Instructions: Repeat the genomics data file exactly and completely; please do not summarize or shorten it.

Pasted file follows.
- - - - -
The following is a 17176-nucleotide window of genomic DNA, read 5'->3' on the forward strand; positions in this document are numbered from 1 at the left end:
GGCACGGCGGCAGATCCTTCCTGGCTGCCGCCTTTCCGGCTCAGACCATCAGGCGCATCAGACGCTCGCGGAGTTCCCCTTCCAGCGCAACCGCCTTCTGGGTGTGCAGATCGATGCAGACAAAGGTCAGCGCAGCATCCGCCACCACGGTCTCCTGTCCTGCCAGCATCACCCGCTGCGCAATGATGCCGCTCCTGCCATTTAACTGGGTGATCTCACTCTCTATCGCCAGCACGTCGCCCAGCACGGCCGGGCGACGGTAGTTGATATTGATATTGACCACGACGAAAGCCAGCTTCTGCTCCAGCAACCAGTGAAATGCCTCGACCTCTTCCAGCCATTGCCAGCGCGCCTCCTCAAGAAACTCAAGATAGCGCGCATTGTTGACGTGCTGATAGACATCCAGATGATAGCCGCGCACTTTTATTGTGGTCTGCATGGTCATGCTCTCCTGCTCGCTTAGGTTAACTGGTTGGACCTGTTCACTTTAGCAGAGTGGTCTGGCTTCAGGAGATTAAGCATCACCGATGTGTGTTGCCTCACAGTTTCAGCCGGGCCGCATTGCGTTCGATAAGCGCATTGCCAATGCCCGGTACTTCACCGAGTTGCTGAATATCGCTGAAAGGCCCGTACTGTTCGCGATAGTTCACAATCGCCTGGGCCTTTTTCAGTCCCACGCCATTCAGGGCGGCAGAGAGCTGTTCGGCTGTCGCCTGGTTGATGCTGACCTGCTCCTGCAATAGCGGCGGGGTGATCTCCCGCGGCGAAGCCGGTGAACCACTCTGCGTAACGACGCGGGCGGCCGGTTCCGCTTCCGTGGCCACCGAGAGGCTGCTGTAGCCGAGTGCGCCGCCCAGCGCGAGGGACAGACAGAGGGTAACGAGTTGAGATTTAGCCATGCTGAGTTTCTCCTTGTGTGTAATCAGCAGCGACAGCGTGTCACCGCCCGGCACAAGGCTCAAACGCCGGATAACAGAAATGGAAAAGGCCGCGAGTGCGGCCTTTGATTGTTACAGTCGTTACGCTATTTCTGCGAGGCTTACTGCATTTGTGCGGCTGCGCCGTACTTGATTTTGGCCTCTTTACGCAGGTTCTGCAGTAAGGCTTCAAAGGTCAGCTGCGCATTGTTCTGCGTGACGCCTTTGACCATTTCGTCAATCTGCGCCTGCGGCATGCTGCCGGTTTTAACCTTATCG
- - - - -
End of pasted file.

The following is a 17176-nucleotide window of genomic DNA, read 5'->3' on the forward strand; positions in this document are numbered from 1 at the left end:
GGCACGGCGGCAGATCCTTCCTGGCTGCCGCCTTTCCGGCTCAGACCATCAGGCGCATCAGACGCTCGCGGAGTTCCCCTTCCAGCGCAACCGCCTTCTGGGTGTGCAGATCGATGCAGACAAAGGTCAGCGCAGCATCCGCCACCACGGTCTCCTGTCCTGCCAGCATCACCCGCTGCGCAATGATGCCGCTCCTGCCATTTAACTGGGTGATCTCACTCTCTATCGCCAGCACGTCGCCCAGCACGGCCGGGCGACGGTAGTTGATATTGATATTGACCACGACGAAAGCCAGCTTCTGCTCCAGCAACCAGTGAAATGCCTCGACCTCTTCCAGCCATTGCCAGCGCGCCTCCTCAAGAAACTCAAGATAGCGCGCATTGTTGACGTGCTGATAGACATCCAGATGATAGCCGCGCACTTTTATTGTGGTCTGCATGGTCATGCTCTCCTGCTCGCTTAGGTTAACTGGTTGGACCTGTTCACTTTAGCAGAGTGGTCTGGCTTCAGGAGATTAAGCATCACCGATGTGTGTTGCCTCACAGTTTCAGCCGGGCCGCATTGCGTTCGATAAGCGCATTGCCAATGCCCGGTACTTCACCGAGTTGCTGAATATCGCTGAAAGGCCCGTACTGTTCGCGATAGTTCACAATCGCCTGGGCCTTTTTCAGTCCCACGCCATTCAGGGCGGCAGAGAGCTGTTCGGCTGTCGCCTGGTTGATGCTGACCTGCTCCTGCAATAGCGGCGGGGTGATCTCCCGCGGCGAAGCCGGTGAACCACTCTGCGTAACGACGCGGGCGGCCGGTTCCGCTTCCGTGGCCACCGAGAGGCTGCTGTAGCCGAGTGCGCCGCCCAGCGCGAGGGACAGACAGAGGGTAACGAGTTGAGATTTAGCCATGCTGAGTTTCTCCTTGTGTGTAATCAGCAGCGACAGCGTGTCACCGCCCGGCACAAGGCTCAAACGCCGGATAACAGAAATGGAAAAGGCCGCGAGTGCGGCCTTTGATTGTTACAGTCGTTACGCTATTTCTGCGAGGCTTACTGCATTTGTGCGGCTGCGCCGTACTTGATTTTGGCCTCTTTACGCAGGTTCTGCAGTAAGGCTTCAAAGGTCAGCTGCGCATTGTTCTGCGTGACGCCTTTGACCATTTCGTCAATCTGCGCCTGCGGCATGCTGCCGGTTTTAACCTTATCG